UNICEF also provides information on efforts to reduce child mortality and detailed statistics on child mortality
The iDOC Africa Web site, which is dedicated to improving the delivery of hospital care for children and newborns in Africa, provides links to the clinical guidelines and other resources used in this study
doi:10.1371/journal.pmed.1001018
PMCID: PMC3071366  PMID: 21483712
2.  A brief report on the development of a theoretically-grounded intervention to promote patient autonomy and self-management of physiotherapy patients: face validity and feasibility of implementation 
Background
Clinical practice guidelines for the treatment of low back pain suggest the inclusion of a biopsychosocial approach in which patient self-management is prioritized. While many physiotherapists recognise the importance of evidence-based practice, there is an evidence practice gap that may in part be due to the fact that promoting self-management necessitates change in clinical behaviours. Evidence suggests that a patient’s motivation and maintenance of self-management behaviours can be positively influenced by the clinician’s use of an autonomy supportive communication style. Therefore, the aim of this study was to develop and pilot-test the feasibility of a theoretically derived implementation intervention to support physiotherapists in using an evidence-based autonomy supportive communication style in practice for promoting patient self-management in clinical practice.
Methods
A systematic process was used to develop the intervention and pilot-test its feasibility in primary care physiotherapy. The development steps included focus groups to identify barriers and enablers for implementation, the theoretical domains framework to classify determinants of change, a behaviour change technique taxonomy to select appropriate intervention components, and forming a testable theoretical model. Face validity and acceptability of the intervention was pilot-tested with two physiotherapists and monitoring their communication with patients over a three-month timeframe.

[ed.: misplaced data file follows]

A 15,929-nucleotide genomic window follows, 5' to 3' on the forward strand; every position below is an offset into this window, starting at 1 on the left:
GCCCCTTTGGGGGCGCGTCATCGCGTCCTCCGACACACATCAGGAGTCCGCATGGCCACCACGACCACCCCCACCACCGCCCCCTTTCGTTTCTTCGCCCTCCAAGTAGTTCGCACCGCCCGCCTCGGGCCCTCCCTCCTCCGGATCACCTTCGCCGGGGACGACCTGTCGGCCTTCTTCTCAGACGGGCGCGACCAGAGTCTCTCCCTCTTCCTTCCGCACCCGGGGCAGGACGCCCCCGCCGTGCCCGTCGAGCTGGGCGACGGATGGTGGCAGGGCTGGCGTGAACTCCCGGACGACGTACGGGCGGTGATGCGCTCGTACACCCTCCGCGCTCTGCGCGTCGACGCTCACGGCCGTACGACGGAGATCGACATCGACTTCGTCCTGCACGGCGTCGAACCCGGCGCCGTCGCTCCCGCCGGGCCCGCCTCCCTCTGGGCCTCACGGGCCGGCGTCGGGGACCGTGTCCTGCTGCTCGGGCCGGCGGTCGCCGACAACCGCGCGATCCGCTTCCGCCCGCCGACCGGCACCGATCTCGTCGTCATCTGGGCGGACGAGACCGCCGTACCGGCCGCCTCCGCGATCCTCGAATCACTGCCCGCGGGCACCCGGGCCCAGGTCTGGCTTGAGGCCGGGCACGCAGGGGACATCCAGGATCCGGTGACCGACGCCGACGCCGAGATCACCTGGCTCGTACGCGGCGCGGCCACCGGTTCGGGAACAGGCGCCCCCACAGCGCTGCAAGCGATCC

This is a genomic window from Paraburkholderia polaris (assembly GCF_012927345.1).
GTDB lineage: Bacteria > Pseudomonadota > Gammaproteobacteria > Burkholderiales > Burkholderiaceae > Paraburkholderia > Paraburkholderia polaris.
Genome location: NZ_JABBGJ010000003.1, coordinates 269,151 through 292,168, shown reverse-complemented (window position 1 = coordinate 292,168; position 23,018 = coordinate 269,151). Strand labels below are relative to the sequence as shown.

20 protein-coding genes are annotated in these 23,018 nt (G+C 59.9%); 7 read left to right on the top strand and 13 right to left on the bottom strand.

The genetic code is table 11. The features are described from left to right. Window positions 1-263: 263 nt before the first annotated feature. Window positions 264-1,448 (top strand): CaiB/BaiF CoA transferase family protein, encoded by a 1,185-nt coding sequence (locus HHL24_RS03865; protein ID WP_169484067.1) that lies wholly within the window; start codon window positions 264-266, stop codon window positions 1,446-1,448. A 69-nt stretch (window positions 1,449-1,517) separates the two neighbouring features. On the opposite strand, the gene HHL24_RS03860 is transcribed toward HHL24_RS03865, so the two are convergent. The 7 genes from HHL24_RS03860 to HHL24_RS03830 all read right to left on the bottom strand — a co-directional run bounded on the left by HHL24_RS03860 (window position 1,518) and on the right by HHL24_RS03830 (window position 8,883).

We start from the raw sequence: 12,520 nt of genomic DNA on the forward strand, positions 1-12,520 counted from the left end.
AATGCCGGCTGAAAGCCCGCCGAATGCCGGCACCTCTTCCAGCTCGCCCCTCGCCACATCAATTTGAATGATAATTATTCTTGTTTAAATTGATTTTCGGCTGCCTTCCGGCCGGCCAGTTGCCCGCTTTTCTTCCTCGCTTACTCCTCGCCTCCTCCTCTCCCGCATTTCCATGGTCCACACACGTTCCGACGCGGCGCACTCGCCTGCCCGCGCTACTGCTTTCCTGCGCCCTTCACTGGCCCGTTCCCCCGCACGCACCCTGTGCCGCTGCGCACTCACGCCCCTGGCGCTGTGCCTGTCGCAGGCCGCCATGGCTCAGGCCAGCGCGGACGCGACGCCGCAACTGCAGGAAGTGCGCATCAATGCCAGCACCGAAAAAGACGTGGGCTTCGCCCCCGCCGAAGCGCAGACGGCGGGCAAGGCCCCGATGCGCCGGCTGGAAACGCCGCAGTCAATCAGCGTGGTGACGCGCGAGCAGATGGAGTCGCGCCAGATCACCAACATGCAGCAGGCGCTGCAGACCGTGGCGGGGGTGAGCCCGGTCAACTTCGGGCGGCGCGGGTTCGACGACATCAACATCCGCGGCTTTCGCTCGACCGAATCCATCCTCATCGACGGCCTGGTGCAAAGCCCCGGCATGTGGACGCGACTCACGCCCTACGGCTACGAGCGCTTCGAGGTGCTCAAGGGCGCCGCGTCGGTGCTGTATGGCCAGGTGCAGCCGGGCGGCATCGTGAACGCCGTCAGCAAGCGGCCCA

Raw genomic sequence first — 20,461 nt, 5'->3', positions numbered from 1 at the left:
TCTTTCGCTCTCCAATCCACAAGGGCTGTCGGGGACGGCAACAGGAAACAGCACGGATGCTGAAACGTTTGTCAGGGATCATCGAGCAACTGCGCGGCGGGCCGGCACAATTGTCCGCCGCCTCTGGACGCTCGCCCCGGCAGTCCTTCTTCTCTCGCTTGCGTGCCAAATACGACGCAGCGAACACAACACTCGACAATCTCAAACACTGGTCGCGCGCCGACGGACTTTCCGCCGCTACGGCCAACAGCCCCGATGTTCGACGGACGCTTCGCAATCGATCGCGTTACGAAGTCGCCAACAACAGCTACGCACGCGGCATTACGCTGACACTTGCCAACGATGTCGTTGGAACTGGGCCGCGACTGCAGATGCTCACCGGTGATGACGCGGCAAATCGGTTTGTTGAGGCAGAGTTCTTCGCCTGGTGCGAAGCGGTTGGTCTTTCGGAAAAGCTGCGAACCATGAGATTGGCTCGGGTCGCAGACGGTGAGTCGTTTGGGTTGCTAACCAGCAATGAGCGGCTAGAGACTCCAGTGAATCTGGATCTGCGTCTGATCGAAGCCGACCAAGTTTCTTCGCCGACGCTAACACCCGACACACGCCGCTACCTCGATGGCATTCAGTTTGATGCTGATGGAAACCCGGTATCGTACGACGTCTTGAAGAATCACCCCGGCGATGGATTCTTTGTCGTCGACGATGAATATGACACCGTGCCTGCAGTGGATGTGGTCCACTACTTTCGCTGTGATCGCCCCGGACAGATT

Results
Using the process described above, eight barriers and enablers for implementation were identified. To address these barriers and enablers, a number of intervention components were selected ranging from behaviour change techniques such as, goal-setting, self-monitoring and feedback to appropriate modes of intervention delivery (i.e. continued education meetings and audit and feedback focused coaching). Initial pilot-testing revealed the acceptability of the intervention to recipients and highlighted key areas for refinement prior to scaling up for a definitive trial.
Conclusion
The development process utilised in this study ensured the intervention was theory-informed and evidence-based, with recipients signalling its relevance and benefit to their clinical practice. Future research should consider additional intervention strategies to address barriers of social support and those beyond the clinician level.
doi:10.1186/s12913-015-0921-1
PMCID: PMC4491218  PMID: 26142483
Implementation; Knowledge translation; Behaviour change; Theoretical domain framework; Physiotherapy; Self-determination theory; Low back pain
3.  Rational Prescribing in Primary Care (RaPP): A Cluster Randomized Trial of a Tailored Intervention 
PLoS Medicine  2006;3(6):e134.
Background
A gap exists between evidence and practice regarding the management of cardiovascular risk factors. This gap could be narrowed if systematically developed clinical practice guidelines were effectively implemented in clinical practice. We evaluated the effects of a tailored intervention to support the implementation of systematically developed guidelines for the use of antihypertensive and cholesterol-lowering drugs for the primary prevention of cardiovascular disease.
Methods and Findings